A rant about landing a mediajob

I’ve talked a lot about work, my work, other people’s work, the importance of work and difficulties of getting work on this blog. And in fear of both repeating myself and sounding very frustrated, which I am to be quite honest, I’m going to talk about challenges of getting media work when you’re blind.

 

First things first. Getting a media job is hard for anybody. The competition is fierce wherever you are in the world and even in supposedly uncorrupt Norway, nepotism rules in the media industry. So it’s not what you know, it’s who you know that is the key to land that lucrative job.

 

I have been trying for quite a while to both work freelance and get a media job here in Norway so that I can make money tow work more freely with my music, although my situation on that front is slowly but surely improving. Working freelance has its own challenges and I’m not going to discuss them in this post, but applying for media jobs is a bit like hitting my head against a brick wall.

Today a journalist is supposed to be able to do everything from writing and sub editing to photographing and creating video content. This is good in one way I guess. Media houses everywhere are cutting costs and thus jobs and it makes sense for them to employ multi-talented people. But the truth is that leaves out some good talent. And not just blind media professionals who are talented on the writing and the audio side of journalism. I have come to understand that just because your eyes work, it’s not synonymous with being good at creating visual content.

 

Ironically, I am quite good when it comes to visual content, because I have an intuitive understanding of what illustration work with what story. And I’m not the only blind media professional who have these skills. However, looking at most media jobs and seeing “Good eyes for pictures” or “Video editing skills” as a description of most of them, I feel like the world is trying to mock me and I take it personal. Most of my sighted journalist friends have to work with visuals in their jobs, even for radio. So the visuals seem unescapable.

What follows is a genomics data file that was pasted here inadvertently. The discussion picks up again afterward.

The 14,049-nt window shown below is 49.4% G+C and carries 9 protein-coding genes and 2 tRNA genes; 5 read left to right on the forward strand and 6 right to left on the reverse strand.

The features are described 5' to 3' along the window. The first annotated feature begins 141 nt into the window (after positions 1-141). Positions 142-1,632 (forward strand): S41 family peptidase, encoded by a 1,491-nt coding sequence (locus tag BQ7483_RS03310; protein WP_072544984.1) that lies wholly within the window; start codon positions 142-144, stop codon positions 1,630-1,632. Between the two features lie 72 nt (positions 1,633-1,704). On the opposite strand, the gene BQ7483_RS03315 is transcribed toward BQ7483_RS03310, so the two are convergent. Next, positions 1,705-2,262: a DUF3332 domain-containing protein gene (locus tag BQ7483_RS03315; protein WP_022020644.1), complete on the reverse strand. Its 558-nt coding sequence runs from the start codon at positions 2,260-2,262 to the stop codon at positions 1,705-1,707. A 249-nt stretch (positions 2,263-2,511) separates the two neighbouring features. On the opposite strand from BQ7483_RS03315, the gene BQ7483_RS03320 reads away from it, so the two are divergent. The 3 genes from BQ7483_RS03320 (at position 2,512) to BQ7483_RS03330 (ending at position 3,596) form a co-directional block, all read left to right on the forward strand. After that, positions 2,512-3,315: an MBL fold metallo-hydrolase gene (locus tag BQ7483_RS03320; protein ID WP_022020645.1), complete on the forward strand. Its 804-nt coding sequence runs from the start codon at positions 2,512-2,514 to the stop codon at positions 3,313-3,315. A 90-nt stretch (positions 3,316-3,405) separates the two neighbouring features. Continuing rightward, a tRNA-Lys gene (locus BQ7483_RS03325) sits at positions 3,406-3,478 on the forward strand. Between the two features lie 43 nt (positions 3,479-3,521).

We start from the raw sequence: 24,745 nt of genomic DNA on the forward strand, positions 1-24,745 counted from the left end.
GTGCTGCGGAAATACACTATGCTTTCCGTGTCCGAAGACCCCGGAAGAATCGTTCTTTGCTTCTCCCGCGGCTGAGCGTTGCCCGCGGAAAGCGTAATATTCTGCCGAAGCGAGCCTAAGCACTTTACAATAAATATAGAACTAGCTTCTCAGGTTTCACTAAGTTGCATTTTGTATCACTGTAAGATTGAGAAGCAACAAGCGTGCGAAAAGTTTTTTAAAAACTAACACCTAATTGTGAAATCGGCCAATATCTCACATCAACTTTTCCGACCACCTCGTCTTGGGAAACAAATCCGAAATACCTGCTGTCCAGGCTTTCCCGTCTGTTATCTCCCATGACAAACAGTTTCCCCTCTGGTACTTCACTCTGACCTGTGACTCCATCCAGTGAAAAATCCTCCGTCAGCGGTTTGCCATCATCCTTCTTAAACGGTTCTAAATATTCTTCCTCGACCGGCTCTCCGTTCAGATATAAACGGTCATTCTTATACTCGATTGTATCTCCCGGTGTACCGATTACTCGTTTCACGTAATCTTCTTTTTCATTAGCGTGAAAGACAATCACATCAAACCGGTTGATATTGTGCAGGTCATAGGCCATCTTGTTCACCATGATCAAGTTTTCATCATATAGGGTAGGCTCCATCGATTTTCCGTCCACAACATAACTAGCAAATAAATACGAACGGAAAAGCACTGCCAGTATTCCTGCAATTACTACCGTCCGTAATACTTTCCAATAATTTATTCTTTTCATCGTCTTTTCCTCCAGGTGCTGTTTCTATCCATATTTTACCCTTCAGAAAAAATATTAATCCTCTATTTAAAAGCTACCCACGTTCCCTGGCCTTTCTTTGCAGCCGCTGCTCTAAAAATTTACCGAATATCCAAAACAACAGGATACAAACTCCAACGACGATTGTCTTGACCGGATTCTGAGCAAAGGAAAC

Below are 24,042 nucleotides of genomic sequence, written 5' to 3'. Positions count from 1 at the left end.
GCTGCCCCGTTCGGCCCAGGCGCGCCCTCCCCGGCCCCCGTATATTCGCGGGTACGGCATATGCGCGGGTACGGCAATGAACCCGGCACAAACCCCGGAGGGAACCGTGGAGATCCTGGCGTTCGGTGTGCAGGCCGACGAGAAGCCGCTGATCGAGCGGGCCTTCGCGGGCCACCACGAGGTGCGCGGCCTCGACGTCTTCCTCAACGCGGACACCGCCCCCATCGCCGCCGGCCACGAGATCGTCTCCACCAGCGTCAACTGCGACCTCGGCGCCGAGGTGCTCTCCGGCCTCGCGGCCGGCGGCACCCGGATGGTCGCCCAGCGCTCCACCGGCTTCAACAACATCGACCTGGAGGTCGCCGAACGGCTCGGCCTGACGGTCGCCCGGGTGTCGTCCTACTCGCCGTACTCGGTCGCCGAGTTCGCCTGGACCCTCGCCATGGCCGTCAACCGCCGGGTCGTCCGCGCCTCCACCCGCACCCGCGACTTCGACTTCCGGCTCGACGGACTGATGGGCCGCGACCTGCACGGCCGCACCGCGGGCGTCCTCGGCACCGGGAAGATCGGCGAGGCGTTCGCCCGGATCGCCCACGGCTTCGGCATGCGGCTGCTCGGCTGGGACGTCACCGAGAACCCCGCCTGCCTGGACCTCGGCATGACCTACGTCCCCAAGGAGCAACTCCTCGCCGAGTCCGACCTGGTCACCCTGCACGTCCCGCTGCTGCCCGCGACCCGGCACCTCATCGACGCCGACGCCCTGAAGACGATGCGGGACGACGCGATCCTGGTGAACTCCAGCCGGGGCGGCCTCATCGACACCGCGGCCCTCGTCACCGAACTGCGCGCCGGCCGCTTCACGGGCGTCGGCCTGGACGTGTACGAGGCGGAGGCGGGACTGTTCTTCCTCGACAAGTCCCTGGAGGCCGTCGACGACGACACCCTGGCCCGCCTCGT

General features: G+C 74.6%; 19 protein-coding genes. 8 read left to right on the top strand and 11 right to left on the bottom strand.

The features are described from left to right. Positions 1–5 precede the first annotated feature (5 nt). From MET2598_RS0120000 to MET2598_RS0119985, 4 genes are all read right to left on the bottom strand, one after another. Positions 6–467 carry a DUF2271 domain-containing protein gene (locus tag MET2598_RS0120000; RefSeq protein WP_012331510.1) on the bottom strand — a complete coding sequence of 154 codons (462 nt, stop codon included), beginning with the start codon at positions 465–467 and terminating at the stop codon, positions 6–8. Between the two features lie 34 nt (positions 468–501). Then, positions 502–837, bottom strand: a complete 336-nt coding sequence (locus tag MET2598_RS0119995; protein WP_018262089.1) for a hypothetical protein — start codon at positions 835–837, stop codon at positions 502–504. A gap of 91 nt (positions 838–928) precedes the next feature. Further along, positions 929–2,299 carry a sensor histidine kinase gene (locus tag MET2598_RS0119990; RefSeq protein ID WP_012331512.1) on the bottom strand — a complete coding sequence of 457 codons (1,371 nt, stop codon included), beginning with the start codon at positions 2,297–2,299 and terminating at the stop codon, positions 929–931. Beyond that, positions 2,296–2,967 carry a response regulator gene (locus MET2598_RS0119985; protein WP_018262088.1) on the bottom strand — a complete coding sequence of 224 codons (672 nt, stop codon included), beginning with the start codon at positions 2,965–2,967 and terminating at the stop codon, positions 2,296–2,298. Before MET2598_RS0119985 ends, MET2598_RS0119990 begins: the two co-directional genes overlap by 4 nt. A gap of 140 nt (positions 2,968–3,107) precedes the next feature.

The really sad thing is that instead of looking at my talent and ask me how to get around the visual challenges; I am just told that I don’t meet all the qualifications. And in some cases, I’ve been told right out that I’d not be able to do the job because of the visual skills required.

 

In Norway there is absolutely no reason not to employ someone on those grounds. Government funded assistance and secretary funds make it possible for a blind person with the appropriate skills to operate efficiently within any media organization. And in England there is Access to work which helps with similar things.

 

I wouldn’t apply for a job as a photo journalist. But I could instruct a work assistant or secretary to film certain things for a documentary or news report and they tell them how to edit it. I would still be the one creating the content. They would just press the buttons of the most likely, inaccessible software for me. Because that’s another thing. only the BBC in my experience have software I can use for audio editing. However, with today’s technology it’s possible to make audio editing programmes screen reader friendly. And in case of getting a job, it could be fixed. At least with some software.

 

My journalist friends in the UK often ask me why I’m not doing more journalism work, since I’m a good a journalist. My only answer is that I haven’t been able to show my talent to someone who matters and that I don’t know the right people. I have made full length radio documentaries, presented live current affairs shows and worked for one of the world’s best mediahouses, so I’ve got to know journalism, a little, right? But these days I’m wondering whether I’m kidding myself that I have journalism talent at all.

 

Again, it boils down to one thing. Attitude. There isn’t something wrong with me, but with the society who produce employers who don’t want to give chances to people who have to work a little bit differently, but who can work just as good and efficient as any of their other employees. I’ve talked about me, myself and I in this post. But I dedicate this rant equally to any visually impaired media professionals who are facing similar challenges. And wonder sometimes whether they do have talents. I don’t blame you if you’ve lost sight of it during your jobsearch. And if you’ve been lucky enough to land the dream job and keep it. Cudos to you and your hopefully liberal thinking employers.

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